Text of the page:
But, I still don’t understand what’s going on with Manti Te’o.  Notre Dame is investigating the matter – as if it’s a sexual assault case.  Now, Te’o has spoken with Katie Couric (who’s still desperately trying to stay relevant since leaving the Today Show) and conceded lying about “Lennay Kekua.”  Ooooo!  It’s getting deep!  Perhaps we’ll finally get to the bottom of this mystery and learn the sordid truth – as nasty and painful as it may be.  Then, we can move onto less pressing issues, like the ongoing economic crisis and global warming.  I mean, first things first, right?

In the meantime, I have another date with a steamy redheaded chick.  I think her name is Candace, but I’ll figure that out when I reach for the bottle of lube.  And, of course, I’ll tell you all about it.

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“Sometimes when I play the guitar, I feel like I am dancing with God.  And although I step on her toes from time to time, she is content to let me lead.”



Photo courtesy Guitar Monk.

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Cloud Capture


This is one of the most intriguing displays of art in motion I’ve ever seen.  Dutch photographer Berndnaudt Smilde creates nimbus clouds indoors and then quickly snaps pictures of them.  Characterized by their low altitude and heavy volume, nimbus clouds are the type that produces precipitation.  The clouds Smilde creates hang low, but fortunately, don’t bear any rain or snow.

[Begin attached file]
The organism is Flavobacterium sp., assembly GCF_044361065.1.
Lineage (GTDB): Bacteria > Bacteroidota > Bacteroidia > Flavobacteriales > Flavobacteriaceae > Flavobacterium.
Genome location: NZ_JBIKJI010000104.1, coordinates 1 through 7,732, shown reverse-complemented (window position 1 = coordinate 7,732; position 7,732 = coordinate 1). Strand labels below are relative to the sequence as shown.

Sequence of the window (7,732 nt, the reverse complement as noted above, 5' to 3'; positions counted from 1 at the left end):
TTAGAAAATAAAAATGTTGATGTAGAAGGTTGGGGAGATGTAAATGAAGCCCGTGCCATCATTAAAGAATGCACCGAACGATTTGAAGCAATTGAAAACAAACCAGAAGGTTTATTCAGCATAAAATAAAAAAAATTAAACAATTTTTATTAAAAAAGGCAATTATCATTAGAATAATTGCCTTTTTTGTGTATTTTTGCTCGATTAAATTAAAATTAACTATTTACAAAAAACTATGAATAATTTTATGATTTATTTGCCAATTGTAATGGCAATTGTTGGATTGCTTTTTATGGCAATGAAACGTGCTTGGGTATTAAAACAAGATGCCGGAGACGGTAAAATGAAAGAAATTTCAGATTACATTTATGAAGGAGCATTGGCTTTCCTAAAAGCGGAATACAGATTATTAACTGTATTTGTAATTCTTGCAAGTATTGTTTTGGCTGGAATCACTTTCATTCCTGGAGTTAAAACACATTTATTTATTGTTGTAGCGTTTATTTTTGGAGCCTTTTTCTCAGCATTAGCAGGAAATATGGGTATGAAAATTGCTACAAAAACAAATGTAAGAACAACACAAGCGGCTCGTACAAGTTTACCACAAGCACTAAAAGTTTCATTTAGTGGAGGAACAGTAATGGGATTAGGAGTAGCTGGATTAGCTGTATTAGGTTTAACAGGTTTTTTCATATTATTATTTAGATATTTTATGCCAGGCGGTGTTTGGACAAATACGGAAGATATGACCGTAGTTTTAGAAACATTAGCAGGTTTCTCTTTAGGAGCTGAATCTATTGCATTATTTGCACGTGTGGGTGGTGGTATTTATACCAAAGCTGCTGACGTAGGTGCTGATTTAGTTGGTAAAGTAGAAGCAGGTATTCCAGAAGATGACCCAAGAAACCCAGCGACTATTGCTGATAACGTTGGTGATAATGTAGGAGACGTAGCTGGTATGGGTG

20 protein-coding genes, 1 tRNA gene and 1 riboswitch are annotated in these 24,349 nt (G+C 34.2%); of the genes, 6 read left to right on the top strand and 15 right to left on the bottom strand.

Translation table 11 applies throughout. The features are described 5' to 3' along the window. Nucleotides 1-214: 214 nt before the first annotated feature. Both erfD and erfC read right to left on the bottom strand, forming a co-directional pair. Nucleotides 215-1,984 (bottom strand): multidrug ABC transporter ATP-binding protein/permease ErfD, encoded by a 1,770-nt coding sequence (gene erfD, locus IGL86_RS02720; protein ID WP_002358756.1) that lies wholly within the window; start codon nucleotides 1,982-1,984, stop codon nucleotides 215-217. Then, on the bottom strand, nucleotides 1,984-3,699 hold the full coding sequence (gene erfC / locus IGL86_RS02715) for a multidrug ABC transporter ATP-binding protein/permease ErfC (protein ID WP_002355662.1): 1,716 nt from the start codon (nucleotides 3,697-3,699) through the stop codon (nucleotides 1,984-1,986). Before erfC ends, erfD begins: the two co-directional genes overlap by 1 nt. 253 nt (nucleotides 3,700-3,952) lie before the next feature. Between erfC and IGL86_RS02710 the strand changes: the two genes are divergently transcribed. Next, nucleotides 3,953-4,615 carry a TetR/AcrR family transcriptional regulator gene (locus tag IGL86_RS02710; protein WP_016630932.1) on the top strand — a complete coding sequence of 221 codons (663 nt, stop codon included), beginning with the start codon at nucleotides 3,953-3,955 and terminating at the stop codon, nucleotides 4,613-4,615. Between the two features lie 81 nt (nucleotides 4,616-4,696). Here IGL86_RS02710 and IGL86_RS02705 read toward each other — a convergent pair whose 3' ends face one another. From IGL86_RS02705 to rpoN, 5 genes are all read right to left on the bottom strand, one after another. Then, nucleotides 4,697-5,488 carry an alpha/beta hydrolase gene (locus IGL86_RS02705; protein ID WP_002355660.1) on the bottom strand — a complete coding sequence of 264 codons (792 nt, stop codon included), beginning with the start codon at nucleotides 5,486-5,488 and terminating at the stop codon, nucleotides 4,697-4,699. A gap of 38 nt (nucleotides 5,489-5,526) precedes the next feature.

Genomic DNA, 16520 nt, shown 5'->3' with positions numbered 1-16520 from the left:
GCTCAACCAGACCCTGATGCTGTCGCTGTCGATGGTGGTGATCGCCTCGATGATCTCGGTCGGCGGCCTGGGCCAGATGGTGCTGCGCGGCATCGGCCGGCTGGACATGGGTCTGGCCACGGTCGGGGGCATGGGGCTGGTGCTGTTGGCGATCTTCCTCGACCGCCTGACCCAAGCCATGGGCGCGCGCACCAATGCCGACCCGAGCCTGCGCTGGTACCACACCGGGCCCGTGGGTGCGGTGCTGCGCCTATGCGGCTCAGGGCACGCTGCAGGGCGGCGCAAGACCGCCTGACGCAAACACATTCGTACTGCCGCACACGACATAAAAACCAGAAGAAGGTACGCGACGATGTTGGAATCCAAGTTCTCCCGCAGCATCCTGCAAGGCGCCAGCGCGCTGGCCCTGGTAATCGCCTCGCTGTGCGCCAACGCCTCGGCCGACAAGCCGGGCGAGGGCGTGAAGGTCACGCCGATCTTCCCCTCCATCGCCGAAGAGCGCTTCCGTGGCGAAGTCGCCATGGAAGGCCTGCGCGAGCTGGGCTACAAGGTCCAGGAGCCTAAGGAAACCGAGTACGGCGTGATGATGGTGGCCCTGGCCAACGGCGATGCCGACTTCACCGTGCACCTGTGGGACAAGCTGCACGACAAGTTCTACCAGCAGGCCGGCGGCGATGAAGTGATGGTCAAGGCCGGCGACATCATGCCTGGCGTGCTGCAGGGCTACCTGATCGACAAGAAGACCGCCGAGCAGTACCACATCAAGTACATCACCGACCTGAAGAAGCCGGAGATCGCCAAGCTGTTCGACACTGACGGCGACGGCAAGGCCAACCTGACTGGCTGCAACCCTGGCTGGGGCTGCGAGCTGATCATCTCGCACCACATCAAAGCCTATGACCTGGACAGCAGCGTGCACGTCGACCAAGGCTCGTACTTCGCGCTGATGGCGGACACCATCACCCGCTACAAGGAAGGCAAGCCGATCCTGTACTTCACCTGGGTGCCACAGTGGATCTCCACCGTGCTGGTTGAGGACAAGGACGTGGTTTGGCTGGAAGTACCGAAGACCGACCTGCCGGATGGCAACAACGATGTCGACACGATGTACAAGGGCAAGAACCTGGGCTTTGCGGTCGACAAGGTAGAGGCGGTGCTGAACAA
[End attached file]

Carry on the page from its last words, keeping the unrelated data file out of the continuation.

Smiled began displaying his work in a small gallery in Arnheim, the Netherlands in 2010, but last year moved into much larger spaces, including a castle and a 15th century church.

“Some things you just want to question for yourself and see if they can be done,” says Smilde.  “I imagined walking in a museum hall with just empty walls.  There was nothing to see except for a rain cloud hanging around in the room.”



Perhaps it’s only natural that Smilde would be fascinated with clouds.  Holland is beset with heavy cloud cover and frequent precipitation.  Moreover, Dutch art masters such as Rembrandt van Rijn and Aelbert Cuyp, created some spectacular cloud-covered landscapes in their paintings.